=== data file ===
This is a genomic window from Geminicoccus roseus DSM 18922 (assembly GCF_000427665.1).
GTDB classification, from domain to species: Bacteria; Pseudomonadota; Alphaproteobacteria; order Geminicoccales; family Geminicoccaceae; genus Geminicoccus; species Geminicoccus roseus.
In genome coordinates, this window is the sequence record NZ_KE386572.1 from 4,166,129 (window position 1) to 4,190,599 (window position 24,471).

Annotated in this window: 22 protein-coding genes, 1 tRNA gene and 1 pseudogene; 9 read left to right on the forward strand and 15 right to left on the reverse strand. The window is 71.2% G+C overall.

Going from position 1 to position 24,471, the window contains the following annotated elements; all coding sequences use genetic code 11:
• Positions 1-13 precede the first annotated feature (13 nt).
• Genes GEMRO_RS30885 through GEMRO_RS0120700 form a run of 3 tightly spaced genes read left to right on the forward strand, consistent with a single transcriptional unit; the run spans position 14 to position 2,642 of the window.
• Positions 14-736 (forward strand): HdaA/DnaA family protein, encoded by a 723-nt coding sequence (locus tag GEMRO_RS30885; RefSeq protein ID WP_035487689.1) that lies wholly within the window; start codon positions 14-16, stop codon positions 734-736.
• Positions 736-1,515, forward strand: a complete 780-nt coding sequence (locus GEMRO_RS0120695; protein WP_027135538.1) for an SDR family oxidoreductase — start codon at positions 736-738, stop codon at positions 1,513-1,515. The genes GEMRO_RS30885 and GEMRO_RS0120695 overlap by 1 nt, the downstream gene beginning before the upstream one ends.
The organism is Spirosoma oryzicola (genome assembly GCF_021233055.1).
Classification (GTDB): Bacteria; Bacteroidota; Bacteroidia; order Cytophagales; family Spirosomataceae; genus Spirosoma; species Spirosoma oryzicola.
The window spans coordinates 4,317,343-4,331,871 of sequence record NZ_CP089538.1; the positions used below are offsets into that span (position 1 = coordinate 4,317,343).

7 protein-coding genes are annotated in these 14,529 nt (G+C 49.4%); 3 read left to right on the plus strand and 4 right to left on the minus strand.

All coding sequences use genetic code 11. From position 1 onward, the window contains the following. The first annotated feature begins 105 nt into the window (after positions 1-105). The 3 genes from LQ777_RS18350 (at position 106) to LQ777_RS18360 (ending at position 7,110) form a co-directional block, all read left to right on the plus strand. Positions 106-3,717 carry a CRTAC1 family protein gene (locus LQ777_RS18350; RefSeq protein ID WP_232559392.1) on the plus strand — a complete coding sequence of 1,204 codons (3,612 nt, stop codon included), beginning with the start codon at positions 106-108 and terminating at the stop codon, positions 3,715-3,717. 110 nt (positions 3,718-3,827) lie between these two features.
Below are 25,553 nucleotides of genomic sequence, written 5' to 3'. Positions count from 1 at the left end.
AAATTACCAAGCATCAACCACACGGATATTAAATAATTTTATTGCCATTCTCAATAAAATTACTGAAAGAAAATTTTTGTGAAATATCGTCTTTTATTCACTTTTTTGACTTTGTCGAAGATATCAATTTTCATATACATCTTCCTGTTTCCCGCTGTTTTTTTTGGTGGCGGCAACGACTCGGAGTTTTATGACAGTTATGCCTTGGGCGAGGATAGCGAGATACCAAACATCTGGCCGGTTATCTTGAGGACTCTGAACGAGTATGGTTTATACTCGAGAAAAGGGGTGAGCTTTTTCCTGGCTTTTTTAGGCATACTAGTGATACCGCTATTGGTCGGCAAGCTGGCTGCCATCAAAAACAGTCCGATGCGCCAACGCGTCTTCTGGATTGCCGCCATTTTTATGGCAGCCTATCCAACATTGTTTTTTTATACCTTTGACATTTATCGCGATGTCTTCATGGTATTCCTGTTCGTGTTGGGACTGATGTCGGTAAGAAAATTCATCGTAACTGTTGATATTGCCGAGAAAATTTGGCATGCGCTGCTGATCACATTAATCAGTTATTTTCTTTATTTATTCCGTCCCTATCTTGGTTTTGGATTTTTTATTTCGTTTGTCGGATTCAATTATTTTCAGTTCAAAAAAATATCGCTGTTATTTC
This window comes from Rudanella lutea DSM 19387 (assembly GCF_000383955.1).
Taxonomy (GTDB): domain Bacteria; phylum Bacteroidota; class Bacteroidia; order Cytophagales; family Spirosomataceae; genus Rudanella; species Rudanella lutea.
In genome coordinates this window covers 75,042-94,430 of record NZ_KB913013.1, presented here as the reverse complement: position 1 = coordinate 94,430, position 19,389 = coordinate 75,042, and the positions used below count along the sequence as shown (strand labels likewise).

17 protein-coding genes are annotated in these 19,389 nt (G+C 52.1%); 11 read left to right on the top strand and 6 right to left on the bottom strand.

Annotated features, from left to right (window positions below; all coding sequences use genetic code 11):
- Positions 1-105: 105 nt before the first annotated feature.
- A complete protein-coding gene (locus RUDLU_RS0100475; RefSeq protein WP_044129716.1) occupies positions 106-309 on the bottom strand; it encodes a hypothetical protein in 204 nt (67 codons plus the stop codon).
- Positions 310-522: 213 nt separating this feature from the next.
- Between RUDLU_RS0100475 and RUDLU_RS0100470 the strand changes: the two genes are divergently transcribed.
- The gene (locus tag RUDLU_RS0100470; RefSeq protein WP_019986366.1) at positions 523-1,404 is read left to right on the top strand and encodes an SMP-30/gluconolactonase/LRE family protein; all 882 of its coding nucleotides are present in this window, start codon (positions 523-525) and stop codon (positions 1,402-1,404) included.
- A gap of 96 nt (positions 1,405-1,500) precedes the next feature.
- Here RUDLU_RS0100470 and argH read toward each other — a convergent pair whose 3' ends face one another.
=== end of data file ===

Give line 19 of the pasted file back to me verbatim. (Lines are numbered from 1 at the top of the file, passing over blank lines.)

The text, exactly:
In genome coordinates this window covers 75,042-94,430 of record NZ_KB913013.1, presented here as the reverse complement: position 1 = coordinate 94,430, position 19,389 = coordinate 75,042, and the positions used below count along the sequence as shown (strand labels likewise).